Stocks Opened Higher, Eyed on Trade Developments

U.S. stocks opened higher on Monday, after a Treasury official said there were no immediate plans to prevent Chinese companies from listing on domestic exchanges. The Dow Jones Industrial Average lately rose 84.16 points, or 0.31%, to 26,904.41. The S&P 500 advanced 9.02 points, or 0.30%, to 2,970.81. The Nasdaq Composite gained 19.98 points, or 0.25%, to 7,959.61.

Global oil prices extended declines Monday, pulling U.S. crude closer to $55 per barrel, after reports suggest a return to full output capacity in Saudi Arabia. Brent crude contracts for November delivery were seen 85 cents lower, to trade at $61.06 per barrel. WTI contracts for the same month were marked 59 cents lower at $55.32 per barrel.

Bloomberg News, citing Treasury spokeswoman Monica Crowley, reported that the Trump administration isn’t contemplating blocking Chinese companies from “listing shares on U.S. stock exchanges at this time.” High-level talks between the U.S. and China are set to take place in Washington, D.C., in mid-October.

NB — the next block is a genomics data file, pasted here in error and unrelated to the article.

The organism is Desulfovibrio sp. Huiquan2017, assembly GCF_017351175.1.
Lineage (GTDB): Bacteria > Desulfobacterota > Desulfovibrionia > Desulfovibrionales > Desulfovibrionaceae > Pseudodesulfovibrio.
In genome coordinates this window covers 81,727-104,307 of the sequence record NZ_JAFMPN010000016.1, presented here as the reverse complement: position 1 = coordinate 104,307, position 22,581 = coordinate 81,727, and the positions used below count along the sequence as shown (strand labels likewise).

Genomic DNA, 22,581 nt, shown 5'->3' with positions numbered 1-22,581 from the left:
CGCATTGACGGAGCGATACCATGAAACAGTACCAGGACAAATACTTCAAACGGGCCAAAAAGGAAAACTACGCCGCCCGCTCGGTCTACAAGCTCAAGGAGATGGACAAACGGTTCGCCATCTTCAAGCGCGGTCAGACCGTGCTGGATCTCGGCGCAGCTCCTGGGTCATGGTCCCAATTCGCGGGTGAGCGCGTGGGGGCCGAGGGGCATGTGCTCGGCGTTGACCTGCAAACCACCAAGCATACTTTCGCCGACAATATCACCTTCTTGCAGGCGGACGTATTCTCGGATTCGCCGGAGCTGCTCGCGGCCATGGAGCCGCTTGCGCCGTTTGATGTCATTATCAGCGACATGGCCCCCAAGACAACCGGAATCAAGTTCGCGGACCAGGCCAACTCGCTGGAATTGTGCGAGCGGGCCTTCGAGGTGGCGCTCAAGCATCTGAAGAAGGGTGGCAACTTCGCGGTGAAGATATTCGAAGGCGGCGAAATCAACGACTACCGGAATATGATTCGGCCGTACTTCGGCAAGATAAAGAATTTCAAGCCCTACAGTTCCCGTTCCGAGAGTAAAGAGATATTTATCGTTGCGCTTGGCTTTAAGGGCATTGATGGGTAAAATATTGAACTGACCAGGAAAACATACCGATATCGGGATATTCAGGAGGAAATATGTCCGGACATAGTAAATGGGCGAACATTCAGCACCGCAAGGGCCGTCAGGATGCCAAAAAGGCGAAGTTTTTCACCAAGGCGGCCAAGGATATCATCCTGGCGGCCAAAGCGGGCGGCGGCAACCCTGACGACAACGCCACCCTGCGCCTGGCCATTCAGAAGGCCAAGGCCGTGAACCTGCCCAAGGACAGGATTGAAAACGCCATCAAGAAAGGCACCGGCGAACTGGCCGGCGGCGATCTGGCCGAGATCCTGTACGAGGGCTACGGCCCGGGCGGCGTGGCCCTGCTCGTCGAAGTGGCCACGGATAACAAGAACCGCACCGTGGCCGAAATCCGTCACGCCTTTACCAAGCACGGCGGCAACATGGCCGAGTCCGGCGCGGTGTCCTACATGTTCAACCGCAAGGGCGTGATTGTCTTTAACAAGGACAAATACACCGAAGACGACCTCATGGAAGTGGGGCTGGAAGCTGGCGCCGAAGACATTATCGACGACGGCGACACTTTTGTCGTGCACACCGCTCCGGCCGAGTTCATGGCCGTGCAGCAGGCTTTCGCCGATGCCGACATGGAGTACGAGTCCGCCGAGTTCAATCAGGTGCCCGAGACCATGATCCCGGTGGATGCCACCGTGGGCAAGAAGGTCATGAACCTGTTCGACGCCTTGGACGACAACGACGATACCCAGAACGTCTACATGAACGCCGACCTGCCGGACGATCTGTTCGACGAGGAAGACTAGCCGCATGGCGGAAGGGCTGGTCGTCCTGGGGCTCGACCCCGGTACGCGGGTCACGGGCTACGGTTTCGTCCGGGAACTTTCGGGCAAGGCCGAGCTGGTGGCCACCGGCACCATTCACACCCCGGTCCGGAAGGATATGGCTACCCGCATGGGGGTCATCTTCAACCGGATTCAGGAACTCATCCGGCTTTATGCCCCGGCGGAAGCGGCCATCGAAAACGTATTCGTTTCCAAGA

A new print overnight showed an unexpected increase in activity for China’s key manufacturing sector, with domestic consumption helping to offset weakness in foreign demand. The private Caixin/Markit’s manufacturing purchasing managers’ index (PMI) rose to a reading of 51.4 in September from 50.4 in August, holding above the neutral level of 50 to indicate expansion for a second consecutive month. Meanwhile, China’s government-issued manufacturing PMI rose to 49.8 in September from 49.5 in August, the National Bureau of Statistics said Monday, beating consensus economist expectations.

About the Author

has written 12946 stories on this site.

Copyright © 2012 Nine Stocks